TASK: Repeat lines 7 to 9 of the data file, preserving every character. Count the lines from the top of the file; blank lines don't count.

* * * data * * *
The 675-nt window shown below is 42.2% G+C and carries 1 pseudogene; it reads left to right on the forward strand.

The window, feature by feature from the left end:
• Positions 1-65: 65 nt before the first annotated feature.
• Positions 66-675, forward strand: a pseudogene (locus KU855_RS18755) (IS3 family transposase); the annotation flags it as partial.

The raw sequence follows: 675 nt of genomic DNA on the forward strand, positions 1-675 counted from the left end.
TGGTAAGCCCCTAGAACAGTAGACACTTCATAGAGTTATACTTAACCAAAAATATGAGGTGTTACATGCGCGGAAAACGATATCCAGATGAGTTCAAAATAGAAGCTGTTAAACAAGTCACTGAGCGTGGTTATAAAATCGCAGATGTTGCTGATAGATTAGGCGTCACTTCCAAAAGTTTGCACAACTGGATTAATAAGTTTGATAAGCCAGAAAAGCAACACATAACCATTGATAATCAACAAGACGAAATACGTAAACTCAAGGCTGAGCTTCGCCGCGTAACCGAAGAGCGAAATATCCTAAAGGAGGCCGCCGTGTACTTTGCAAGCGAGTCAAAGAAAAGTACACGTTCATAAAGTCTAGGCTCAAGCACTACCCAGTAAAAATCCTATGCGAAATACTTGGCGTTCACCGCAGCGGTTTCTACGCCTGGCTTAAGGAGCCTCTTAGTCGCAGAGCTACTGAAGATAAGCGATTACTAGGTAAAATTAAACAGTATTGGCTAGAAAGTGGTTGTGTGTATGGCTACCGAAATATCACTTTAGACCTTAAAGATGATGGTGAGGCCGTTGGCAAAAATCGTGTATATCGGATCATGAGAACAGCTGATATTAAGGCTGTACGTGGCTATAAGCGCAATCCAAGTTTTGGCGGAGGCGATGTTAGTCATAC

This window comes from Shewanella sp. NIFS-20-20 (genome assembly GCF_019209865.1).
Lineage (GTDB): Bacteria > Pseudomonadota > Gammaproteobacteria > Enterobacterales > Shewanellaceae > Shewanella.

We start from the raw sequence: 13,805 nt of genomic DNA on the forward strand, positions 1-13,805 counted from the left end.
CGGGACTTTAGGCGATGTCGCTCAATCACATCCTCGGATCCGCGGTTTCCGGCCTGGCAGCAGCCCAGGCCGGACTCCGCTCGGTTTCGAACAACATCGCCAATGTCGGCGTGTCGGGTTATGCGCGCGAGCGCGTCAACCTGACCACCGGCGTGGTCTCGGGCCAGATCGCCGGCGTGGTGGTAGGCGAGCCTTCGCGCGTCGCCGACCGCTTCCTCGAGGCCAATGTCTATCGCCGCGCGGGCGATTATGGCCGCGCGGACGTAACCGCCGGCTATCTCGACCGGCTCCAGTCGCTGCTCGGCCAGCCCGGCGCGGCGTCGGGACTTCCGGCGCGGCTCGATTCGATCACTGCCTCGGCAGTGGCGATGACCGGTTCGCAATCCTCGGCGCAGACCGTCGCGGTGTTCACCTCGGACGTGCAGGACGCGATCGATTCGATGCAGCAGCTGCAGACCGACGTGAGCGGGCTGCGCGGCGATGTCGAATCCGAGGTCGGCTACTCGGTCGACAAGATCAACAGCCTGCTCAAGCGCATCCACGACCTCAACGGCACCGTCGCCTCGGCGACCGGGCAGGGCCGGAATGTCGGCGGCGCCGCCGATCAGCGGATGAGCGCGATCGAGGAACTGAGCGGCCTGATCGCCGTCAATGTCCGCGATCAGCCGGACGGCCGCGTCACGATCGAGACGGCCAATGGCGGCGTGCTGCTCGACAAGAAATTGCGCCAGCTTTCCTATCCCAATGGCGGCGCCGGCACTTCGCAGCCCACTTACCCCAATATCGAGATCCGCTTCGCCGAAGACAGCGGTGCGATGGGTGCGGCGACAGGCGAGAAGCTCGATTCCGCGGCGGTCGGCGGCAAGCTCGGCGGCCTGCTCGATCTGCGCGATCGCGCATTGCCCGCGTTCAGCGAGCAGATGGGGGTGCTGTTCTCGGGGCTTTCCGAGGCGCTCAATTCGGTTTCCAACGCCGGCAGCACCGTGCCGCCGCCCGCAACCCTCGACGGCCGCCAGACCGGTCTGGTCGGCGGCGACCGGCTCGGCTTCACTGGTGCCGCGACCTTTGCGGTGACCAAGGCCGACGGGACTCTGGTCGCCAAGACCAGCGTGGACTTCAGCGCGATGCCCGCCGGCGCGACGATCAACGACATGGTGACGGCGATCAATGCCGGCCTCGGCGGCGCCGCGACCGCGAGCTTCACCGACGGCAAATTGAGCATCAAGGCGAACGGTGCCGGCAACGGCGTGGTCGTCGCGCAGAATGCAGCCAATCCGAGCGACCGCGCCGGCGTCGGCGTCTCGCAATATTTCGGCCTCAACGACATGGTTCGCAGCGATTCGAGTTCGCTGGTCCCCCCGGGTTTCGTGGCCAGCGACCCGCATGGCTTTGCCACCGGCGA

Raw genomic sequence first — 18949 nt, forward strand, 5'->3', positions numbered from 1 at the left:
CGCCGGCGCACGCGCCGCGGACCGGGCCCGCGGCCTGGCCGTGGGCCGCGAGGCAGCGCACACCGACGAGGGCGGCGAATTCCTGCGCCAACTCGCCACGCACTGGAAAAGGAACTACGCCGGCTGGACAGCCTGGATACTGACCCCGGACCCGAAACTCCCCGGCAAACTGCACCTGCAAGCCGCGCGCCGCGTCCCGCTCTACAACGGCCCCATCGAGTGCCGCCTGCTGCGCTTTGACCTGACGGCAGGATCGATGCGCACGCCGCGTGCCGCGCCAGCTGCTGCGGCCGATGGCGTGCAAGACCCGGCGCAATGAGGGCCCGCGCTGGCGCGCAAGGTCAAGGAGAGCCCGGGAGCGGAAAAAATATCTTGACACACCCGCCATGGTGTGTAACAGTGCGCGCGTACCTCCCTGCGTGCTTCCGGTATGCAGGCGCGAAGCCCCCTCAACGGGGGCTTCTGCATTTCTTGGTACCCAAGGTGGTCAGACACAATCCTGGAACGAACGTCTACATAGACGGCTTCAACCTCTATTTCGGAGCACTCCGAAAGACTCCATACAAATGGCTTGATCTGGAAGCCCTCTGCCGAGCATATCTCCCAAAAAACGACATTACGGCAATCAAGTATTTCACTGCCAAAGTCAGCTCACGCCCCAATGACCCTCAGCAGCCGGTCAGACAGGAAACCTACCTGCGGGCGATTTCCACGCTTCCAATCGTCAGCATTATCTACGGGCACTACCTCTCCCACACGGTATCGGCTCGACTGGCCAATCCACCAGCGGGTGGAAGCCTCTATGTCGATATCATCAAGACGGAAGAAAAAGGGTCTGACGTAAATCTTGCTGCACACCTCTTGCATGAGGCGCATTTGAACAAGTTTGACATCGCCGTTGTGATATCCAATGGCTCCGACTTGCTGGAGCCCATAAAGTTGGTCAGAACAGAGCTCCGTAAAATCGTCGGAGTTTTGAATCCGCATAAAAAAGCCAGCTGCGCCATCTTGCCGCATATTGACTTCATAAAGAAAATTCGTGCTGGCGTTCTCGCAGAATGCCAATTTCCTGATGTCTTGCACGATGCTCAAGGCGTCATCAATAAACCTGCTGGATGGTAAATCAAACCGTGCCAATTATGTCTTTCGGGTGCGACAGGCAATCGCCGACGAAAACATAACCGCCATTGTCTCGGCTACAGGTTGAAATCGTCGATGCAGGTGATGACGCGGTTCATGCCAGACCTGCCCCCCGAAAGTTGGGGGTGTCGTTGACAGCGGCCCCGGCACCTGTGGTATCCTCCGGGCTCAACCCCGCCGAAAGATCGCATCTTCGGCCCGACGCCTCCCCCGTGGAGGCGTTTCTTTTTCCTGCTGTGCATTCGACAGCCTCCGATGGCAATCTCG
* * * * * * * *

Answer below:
This window comes from Shewanella sp. NIFS-20-20 (genome assembly GCF_019209865.1).
Lineage (GTDB): Bacteria > Pseudomonadota > Gammaproteobacteria > Enterobacterales > Shewanellaceae > Shewanella.

We start from the raw sequence: 13,805 nt of genomic DNA on the forward strand, positions 1-13,805 counted from the left end.